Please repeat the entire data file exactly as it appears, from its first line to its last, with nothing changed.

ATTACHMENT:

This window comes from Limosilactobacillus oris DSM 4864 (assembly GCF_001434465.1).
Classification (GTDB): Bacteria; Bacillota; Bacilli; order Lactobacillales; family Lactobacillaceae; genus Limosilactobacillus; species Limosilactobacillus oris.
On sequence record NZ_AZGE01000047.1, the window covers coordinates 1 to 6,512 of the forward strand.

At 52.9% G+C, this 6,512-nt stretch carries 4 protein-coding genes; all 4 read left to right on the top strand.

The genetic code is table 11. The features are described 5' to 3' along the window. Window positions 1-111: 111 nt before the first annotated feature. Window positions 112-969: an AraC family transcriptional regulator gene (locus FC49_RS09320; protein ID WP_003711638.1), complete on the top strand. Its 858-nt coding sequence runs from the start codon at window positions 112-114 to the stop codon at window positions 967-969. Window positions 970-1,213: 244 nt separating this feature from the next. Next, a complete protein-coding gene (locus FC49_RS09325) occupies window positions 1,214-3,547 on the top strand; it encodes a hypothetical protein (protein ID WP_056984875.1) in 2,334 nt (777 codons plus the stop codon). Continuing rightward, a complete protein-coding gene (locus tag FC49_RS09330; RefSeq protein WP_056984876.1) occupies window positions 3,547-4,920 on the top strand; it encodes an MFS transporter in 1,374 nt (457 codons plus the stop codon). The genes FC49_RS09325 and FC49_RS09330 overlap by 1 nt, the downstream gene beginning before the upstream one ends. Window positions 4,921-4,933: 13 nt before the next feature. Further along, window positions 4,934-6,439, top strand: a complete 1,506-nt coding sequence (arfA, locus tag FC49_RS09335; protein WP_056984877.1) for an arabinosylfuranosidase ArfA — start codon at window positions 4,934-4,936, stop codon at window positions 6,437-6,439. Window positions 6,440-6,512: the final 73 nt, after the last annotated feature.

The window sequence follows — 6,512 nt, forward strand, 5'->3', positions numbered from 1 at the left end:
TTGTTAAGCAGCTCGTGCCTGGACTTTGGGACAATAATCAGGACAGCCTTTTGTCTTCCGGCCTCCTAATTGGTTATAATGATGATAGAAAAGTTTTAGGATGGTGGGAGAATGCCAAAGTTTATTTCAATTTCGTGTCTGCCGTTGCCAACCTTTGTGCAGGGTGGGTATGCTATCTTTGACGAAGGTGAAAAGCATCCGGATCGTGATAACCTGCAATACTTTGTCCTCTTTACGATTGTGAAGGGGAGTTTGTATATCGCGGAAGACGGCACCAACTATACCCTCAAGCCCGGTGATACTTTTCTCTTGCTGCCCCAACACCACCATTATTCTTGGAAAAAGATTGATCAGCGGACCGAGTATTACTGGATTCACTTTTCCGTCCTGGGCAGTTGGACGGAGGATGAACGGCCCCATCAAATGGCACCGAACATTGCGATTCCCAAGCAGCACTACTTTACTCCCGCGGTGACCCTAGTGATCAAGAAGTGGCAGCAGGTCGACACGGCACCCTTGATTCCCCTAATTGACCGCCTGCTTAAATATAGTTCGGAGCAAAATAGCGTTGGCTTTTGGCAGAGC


This window comes from Limosilactobacillus oris DSM 4864 (assembly GCF_001434465.1).
Classification (GTDB): Bacteria; Bacillota; Bacilli; order Lactobacillales; family Lactobacillaceae; genus Limosilactobacillus; species Limosilactobacillus oris.
On sequence record NZ_AZGE01000047.1, the window covers coordinates 1 to 6,512 of the forward strand.

At 52.9% G+C, this 6,512-nt stretch carries 4 protein-coding genes; all 4 read left to right on the top strand.

The genetic code is table 11. The features are described 5' to 3' along the window. Window positions 1-111: 111 nt before the first annotated feature. Window positions 112-969: an AraC family transcriptional regulator gene (locus FC49_RS09320; protein ID WP_003711638.1), complete on the top strand. Its 858-nt coding sequence runs from the start codon at window positions 112-114 to the stop codon at window positions 967-969. Window positions 970-1,213: 244 nt separating this feature from the next. Next, a complete protein-coding gene (locus FC49_RS09325) occupies window positions 1,214-3,547 on the top strand; it encodes a hypothetical protein (protein ID WP_056984875.1) in 2,334 nt (777 codons plus the stop codon). Continuing rightward, a complete protein-coding gene (locus tag FC49_RS09330; RefSeq protein WP_056984876.1) occupies window positions 3,547-4,920 on the top strand; it encodes an MFS transporter in 1,374 nt (457 codons plus the stop codon). The genes FC49_RS09325 and FC49_RS09330 overlap by 1 nt, the downstream gene beginning before the upstream one ends. Window positions 4,921-4,933: 13 nt before the next feature. Further along, window positions 4,934-6,439, top strand: a complete 1,506-nt coding sequence (arfA, locus tag FC49_RS09335; protein WP_056984877.1) for an arabinosylfuranosidase ArfA — start codon at window positions 4,934-4,936, stop codon at window positions 6,437-6,439. Window positions 6,440-6,512: the final 73 nt, after the last annotated feature.

The window sequence follows — 6,512 nt, forward strand, 5'->3', positions numbered from 1 at the left end:
TTGTTAAGCAGCTCGTGCCTGGACTTTGGGACAATAATCAGGACAGCCTTTTGTCTTCCGGCCTCCTAATTGGTTATAATGATGATAGAAAAGTTTTAGGATGGTGGGAGAATGCCAAAGTTTATTTCAATTTCGTGTCTGCCGTTGCCAACCTTTGTGCAGGGTGGGTATGCTATCTTTGACGAAGGTGAAAAGCATCCGGATCGTGATAACCTGCAATACTTTGTCCTCTTTACGATTGTGAAGGGGAGTTTGTATATCGCGGAAGACGGCACCAACTATACCCTCAAGCCCGGTGATACTTTTCTCTTGCTGCCCCAACACCACCATTATTCTTGGAAAAAGATTGATCAGCGGACCGAGTATTACTGGATTCACTTTTCCGTCCTGGGCAGTTGGACGGAGGATGAACGGCCCCATCAAATGGCACCGAACATTGCGATTCCCAAGCAGCACTACTTTACTCCCGCGGTGACCCTAGTGATCAAGAAGTGGCAGCAGGTCGACACGGCACCCTTGATTCCCCTAATTGACCGCCTGCTTAAATATAGTTCGGAGCAAAATAGCGTTGGCTTTTGGCAGAGC